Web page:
In this episode of Real Economy, Euronews reporter Fanny Gauret travels across Europe to explore the challenges businesses are facing and how they are upskilling workers amid the digital and green transitions.
Approximately 63 per cent of small and medium-sized businesses in Europe say labour and skills shortages are holding them back in their general business activities, a recent Eurobarometer survey found.
In a bid to support European businesses, boost staff retention and equip professionals with the skills they need for the future, the European Commission and its partners announced at the Val Duchesse summit at the end of January that it had signed a ‘Tripartite Declaration for a thriving European Social Dialogue’.
The EU has promised to bring more professionals to the European labour market, facilitate the recognition of foreign qualifications, improve working conditions and provide professionals with the tools they need to work in specialised roles.
Brussels is providing approximately €65 billion in EU funds for training. Thanks to the European Skills Agenda and the Pact for Skills, some two million workers across Europe have already received advanced training.
Creating a digital workforce in Slovenia
Rok Zajc, the CEO of Bold Group, a digital marketing agency in Ljubljana, told Euronews that he has been struggling to recruit certain profiles, especially highly-skilled professionals.
“We try to find different profiles from design, from performance marketing, from software developers and senior designers. But you need a lot of self-motivation and do some different courses to, let’s say, come to the senior level, for the things that we are actually providing,” Zajc said.
There are major staff shortages in the information and communication technology sector (ICT). The EU needs an additional 11 million people to join this sector if it is to reach its goal of acquiring 20 million ICT professionals by 2030.
“What the governments can and should do is also reskill the existing labour force, to make sure they get the skills that are needed,” said Dr Emilija Stojmenova Duh, Slovenia’s Minister of Digital Transformation.
The engineer-turned-politician explained to Euronews that 30,000 people in Slovenia availed of free courses last year to help them adapt and obtain the necessary skills to meet market demands.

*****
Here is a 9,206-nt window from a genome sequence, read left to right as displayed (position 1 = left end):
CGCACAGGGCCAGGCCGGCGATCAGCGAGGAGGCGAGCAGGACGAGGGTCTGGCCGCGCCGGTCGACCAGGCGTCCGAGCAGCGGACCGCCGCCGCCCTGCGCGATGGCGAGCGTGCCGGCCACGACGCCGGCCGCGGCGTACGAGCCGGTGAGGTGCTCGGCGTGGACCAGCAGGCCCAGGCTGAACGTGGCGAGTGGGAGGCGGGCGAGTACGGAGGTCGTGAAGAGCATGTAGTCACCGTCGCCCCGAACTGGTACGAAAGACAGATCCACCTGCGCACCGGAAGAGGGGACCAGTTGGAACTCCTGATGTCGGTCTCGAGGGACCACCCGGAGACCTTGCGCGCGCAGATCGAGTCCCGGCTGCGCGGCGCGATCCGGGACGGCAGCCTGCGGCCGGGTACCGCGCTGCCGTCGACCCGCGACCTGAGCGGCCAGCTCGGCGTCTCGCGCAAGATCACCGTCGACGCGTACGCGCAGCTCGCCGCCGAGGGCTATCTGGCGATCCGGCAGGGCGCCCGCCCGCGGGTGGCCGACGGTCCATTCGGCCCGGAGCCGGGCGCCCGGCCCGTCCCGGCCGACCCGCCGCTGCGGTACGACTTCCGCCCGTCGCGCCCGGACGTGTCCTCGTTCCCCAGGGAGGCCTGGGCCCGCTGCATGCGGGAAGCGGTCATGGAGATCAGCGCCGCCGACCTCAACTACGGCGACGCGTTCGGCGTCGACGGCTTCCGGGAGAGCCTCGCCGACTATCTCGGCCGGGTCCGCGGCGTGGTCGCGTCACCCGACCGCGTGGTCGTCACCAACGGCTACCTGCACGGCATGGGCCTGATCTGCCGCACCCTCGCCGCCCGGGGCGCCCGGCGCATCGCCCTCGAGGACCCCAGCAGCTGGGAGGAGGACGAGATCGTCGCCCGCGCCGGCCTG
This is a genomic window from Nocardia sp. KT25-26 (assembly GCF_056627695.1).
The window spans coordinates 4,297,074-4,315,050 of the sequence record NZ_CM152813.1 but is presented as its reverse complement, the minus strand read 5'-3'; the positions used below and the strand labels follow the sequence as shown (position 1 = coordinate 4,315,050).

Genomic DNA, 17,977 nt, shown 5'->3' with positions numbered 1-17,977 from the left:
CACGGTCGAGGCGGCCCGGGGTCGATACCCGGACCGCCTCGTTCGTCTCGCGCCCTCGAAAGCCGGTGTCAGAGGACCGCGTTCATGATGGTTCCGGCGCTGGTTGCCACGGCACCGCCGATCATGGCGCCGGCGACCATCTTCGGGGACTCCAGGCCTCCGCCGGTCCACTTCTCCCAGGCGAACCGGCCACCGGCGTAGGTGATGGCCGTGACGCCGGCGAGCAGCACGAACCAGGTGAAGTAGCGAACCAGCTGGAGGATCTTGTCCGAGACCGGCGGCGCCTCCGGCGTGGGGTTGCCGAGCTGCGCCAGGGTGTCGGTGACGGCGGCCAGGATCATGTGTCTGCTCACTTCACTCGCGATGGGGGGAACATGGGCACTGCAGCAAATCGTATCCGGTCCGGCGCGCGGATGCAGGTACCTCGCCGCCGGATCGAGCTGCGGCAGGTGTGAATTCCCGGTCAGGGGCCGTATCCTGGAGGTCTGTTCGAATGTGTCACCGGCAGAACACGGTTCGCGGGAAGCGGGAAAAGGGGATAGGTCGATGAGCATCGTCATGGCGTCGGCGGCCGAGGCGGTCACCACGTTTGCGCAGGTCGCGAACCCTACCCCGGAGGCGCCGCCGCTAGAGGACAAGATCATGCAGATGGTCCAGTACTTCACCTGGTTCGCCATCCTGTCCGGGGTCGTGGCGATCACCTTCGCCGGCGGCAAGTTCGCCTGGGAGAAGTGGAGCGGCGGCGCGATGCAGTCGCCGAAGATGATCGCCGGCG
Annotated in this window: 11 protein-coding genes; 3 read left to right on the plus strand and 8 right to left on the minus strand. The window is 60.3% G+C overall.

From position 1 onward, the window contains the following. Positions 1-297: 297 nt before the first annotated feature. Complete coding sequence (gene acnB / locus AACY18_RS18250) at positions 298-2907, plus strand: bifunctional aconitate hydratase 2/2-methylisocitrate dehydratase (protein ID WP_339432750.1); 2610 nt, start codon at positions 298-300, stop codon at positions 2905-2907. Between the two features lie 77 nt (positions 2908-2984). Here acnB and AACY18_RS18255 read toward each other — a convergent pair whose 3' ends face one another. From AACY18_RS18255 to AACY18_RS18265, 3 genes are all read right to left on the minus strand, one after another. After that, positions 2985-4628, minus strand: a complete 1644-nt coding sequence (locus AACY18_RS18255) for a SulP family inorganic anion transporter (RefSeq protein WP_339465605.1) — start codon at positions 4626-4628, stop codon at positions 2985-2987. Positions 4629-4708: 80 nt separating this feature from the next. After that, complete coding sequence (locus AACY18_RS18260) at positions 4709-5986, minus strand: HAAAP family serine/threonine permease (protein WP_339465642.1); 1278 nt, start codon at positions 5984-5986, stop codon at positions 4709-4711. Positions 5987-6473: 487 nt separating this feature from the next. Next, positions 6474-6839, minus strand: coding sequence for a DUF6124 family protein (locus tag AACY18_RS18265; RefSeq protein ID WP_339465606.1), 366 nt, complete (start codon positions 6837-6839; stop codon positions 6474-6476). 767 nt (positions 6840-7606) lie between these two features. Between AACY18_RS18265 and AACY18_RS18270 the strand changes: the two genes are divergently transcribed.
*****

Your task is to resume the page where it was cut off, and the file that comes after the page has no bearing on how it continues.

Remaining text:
“Only 17 per cent of the experts in ICT are female. So maybe my most favourite project is a digital one, which was about skilling and upskilling young women. We were collaborating with the industry so the industry was able to get the right workforce,” said Stojmenova Duh.
Upskilling engineers in Portugal
Twenty-two per cent of employers across Europe’s heavy industries say they cannot find the staff they need. The highly lucrative metallurgical and metalworking industry is also struggling to find professionals in Portugal with the right qualifications.
The sector has undergone a significant digital transformation. Robots currently do most of the heavy lifting, but the outdated notion still exists that this is a physically demanding sector.
Engineers and machine operators in this industry require technical skills. Nuno Teixeira the CEO of Alsil Group is trying to attract professionals domestically as well as from Portuguese-speaking countries.
“Companies, if they want to attract people, have to provide opportunities for individuals to evolve, to grow professionally, and balance it with their personal life as well,” said Teixeira.
Eduardo and Rui are both CNC programming and operation technicians and were recently employed by the Alsil Group. Their careers went in a new direction after they enrolled in a professional training program at CENFIM, a public and private training centre supported by the European Social Fund Plus.
“It’s a very challenging area, where new and demanding things come up every day, so it’s something that has really captured my interest, and I see it as a promising future,” said Rui who used to work as a geological engineer.
“In terms of employment, it represents about 230,000 jobs that have been evolving not only to adapt to new technologies but above all to respond to the work required,” said Manuel Pinheiro Grilo, the director of CENFIM.
According to AIMMAP (The Association of Metallurgical, Metalworking and Related Industries of Portugal) Portugal’s metallurgical companies are generating approximately €23 billion per year from its exports.
Empowering professionals to take charge of their careers
While upskilling professionals is of great benefit to companies looking to fill specialised roles, back in Slovenia, Minister Stojmenova Duh warned that the onus isn’t just on public and private organisations who are racing against the clock to recruit professionals with the right skills.
“It’s on us, on every individual, that we are aware that once we finish high school, faculty, it’s not enough. The world is changing. We need to acquire new skills. So it is lifelong learning, something that we should really consider,” she concluded.